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May 15, 2003

CONTACT: Steve Tompkins
(617) 989-6650


Three Boston College freshmen will complete their first year of undergraduate studies by teaching and tutoring inmates housed at the Suffolk County House of Correction.

The students, all Presidential Scholars, will begin work at the Suffolk County Sheriff’s Department May 20 for a six-week period as part of their community service requirement for the scholarship.

“The Department’s educational programs are essential to the rehabilitation of offenders in our care,” said Sheriff Andrea J. Cabral. “With budget cuts forcing the Department to do more with less, we are fortunate that the outstanding students from Boston College are able to supplement our own programs while completing their own course requirements.”

Sheriff’s Department staff will help the students create work plans for their six-week program. As part of the program, the BC students will interact directly with male and female offenders in most educational programs such as teaching and tutoring in math and writing courses. The students will also assist with book circulation in the institution library.

“There is a mutual benefit as a result of this placement work. Staff and offenders are grateful for assistance with daily educational tasks, and the BC students get an experience they will remember for a lifetime,” said James DiZio, supervisor of education for the Sheriff’s Department.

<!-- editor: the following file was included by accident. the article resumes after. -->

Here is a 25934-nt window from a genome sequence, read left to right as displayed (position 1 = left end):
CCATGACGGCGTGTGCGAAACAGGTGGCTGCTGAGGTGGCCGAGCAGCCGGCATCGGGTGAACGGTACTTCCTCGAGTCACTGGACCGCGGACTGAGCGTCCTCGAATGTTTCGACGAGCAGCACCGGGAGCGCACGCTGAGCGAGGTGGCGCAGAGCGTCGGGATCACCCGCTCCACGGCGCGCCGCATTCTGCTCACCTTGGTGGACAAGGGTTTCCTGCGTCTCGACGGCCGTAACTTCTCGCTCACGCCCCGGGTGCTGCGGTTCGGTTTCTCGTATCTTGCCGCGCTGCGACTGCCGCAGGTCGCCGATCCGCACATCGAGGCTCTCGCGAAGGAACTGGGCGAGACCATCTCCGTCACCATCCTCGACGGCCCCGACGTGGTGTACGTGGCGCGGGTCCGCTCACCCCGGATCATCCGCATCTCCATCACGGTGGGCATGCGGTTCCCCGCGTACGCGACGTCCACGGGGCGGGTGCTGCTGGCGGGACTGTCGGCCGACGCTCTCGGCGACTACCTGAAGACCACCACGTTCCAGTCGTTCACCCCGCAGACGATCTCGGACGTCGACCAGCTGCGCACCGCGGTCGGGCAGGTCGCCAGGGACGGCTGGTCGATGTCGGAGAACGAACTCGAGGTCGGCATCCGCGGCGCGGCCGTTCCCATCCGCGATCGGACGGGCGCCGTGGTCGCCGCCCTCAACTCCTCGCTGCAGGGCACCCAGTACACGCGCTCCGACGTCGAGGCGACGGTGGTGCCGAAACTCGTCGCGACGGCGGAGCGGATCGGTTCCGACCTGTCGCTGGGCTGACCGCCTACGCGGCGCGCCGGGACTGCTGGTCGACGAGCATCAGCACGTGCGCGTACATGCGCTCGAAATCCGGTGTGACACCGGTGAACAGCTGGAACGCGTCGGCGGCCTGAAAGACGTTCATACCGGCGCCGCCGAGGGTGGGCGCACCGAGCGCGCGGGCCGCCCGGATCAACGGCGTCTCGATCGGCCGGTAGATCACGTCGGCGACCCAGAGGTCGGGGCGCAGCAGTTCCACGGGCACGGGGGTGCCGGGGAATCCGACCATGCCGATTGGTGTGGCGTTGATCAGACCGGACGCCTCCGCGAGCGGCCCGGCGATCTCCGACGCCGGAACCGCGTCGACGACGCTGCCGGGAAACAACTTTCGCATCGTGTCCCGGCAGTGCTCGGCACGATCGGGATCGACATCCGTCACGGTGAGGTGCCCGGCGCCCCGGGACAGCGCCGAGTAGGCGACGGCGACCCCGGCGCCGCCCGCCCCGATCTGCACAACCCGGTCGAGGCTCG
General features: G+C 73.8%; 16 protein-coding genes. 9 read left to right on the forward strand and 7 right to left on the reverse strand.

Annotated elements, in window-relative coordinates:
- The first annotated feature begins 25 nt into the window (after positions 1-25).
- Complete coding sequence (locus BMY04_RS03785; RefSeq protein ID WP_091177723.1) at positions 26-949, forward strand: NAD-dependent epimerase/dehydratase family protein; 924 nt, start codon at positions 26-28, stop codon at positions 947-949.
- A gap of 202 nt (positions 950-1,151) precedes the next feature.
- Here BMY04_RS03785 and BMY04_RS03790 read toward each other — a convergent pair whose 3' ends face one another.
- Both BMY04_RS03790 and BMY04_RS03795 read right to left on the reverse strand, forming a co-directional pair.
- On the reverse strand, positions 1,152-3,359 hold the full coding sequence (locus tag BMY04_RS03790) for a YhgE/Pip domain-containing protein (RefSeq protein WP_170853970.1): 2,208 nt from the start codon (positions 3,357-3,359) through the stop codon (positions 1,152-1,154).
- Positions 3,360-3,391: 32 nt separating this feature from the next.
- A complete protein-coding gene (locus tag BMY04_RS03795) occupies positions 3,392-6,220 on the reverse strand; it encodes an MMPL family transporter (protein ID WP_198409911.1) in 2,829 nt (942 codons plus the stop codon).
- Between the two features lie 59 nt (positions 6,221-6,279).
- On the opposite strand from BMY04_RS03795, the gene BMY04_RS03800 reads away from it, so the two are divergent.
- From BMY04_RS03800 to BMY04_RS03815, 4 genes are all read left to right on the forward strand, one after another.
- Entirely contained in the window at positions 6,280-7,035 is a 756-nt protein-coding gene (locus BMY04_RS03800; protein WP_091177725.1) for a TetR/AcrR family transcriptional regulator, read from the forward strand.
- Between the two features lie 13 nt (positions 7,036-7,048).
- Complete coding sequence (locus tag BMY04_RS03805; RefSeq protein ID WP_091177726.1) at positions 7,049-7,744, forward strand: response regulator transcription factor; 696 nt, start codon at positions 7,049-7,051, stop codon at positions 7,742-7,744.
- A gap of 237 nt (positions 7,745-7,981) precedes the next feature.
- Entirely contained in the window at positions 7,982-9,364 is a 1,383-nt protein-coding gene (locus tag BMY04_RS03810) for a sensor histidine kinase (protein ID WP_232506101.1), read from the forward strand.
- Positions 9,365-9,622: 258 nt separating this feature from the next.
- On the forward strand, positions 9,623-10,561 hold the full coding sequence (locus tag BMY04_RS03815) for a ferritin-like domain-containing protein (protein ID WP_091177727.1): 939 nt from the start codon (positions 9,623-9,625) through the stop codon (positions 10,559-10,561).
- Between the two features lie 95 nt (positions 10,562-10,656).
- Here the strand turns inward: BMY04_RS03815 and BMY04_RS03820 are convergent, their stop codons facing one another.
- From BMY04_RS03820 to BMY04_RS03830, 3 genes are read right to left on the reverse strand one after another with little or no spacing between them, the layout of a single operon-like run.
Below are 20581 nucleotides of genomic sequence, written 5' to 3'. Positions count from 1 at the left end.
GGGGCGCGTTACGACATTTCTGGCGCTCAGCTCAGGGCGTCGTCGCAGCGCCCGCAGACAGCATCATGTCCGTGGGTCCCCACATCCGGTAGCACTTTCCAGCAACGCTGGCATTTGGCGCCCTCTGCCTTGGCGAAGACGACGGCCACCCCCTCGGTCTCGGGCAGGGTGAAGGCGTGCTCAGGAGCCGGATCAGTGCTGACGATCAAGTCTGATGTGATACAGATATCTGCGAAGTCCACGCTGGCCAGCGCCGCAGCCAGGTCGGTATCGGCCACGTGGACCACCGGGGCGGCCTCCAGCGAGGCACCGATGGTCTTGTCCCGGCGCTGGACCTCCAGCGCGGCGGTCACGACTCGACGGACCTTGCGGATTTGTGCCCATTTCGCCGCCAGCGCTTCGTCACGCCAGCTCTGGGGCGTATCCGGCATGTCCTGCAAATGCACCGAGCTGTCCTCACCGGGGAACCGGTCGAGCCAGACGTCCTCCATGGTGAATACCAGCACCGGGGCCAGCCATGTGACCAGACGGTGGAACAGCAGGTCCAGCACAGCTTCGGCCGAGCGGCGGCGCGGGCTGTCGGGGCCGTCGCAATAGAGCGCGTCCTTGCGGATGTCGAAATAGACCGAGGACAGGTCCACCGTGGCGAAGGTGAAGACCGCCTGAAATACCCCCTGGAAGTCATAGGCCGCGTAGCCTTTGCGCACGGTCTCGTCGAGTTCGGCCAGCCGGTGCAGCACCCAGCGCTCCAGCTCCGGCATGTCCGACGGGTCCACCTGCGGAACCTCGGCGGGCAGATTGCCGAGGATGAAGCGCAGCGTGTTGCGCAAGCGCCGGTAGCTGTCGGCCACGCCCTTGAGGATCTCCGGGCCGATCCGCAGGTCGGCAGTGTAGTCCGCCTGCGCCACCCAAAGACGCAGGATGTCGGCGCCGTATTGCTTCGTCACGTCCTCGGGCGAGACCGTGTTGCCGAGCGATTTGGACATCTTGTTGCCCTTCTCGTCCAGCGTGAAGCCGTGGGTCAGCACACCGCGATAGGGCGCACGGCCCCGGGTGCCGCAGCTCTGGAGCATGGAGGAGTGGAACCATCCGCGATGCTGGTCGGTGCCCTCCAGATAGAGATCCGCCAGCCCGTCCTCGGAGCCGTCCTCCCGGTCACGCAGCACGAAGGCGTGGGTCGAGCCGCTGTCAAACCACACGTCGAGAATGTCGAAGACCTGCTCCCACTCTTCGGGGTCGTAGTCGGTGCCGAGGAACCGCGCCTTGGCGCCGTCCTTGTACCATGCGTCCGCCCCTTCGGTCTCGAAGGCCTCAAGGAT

The Department’s educational staff works with inmates whose average reading ability is at the 7th grade level and whose average mathematics ability is the 5th grade level. Educational programs include high school equivalency and external diploma classes, psychology, parenting, creative writing, computer literacy and history.

BC’s Presidential Scholars Program challenges students over four years through summer programs focusing on community service, international experience and professional internships.

The Department has a well-established partnership with BC’s Pulse and Presidential scholars programs. BC students spent an entire academic year working at the House of Correction as part of the Pulse program, a service oriented philosophy course consisting of conventional classroom lecture and six to eight hours of field placement service per week. Dottie Dunford, Director of Education and DiZio, also, a 1990 graduate of BC’s Graduate School of Education, coordinate the programs.

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